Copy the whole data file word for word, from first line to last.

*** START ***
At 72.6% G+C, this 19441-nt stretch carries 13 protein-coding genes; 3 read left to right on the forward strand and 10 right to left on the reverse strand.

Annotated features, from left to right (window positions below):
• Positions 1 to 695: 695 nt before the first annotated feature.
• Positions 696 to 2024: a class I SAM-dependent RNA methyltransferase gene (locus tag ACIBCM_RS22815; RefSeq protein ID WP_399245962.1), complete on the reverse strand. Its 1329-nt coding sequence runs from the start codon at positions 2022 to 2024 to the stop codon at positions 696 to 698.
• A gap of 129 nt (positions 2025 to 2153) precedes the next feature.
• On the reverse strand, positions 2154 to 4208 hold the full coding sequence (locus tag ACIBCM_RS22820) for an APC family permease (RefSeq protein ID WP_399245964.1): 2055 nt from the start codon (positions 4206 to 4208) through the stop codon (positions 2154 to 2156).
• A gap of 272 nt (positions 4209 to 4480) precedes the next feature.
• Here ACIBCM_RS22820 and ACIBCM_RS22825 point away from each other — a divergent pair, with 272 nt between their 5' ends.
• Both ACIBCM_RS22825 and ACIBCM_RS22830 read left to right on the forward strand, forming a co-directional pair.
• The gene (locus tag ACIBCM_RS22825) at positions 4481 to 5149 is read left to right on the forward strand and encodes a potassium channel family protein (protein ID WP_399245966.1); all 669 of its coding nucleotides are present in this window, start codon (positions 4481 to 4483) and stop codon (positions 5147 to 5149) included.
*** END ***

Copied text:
At 72.6% G+C, this 19441-nt stretch carries 13 protein-coding genes; 3 read left to right on the forward strand and 10 right to left on the reverse strand.

Annotated features, from left to right (window positions below):
• Positions 1 to 695: 695 nt before the first annotated feature.
• Positions 696 to 2024: a class I SAM-dependent RNA methyltransferase gene (locus tag ACIBCM_RS22815; RefSeq protein ID WP_399245962.1), complete on the reverse strand. Its 1329-nt coding sequence runs from the start codon at positions 2022 to 2024 to the stop codon at positions 696 to 698.
• A gap of 129 nt (positions 2025 to 2153) precedes the next feature.
• On the reverse strand, positions 2154 to 4208 hold the full coding sequence (locus tag ACIBCM_RS22820) for an APC family permease (RefSeq protein ID WP_399245964.1): 2055 nt from the start codon (positions 4206 to 4208) through the stop codon (positions 2154 to 2156).
• A gap of 272 nt (positions 4209 to 4480) precedes the next feature.
• Here ACIBCM_RS22820 and ACIBCM_RS22825 point away from each other — a divergent pair, with 272 nt between their 5' ends.
• Both ACIBCM_RS22825 and ACIBCM_RS22830 read left to right on the forward strand, forming a co-directional pair.
• The gene (locus tag ACIBCM_RS22825) at positions 4481 to 5149 is read left to right on the forward strand and encodes a potassium channel family protein (protein ID WP_399245966.1); all 669 of its coding nucleotides are present in this window, start codon (positions 4481 to 4483) and stop codon (positions 5147 to 5149) included.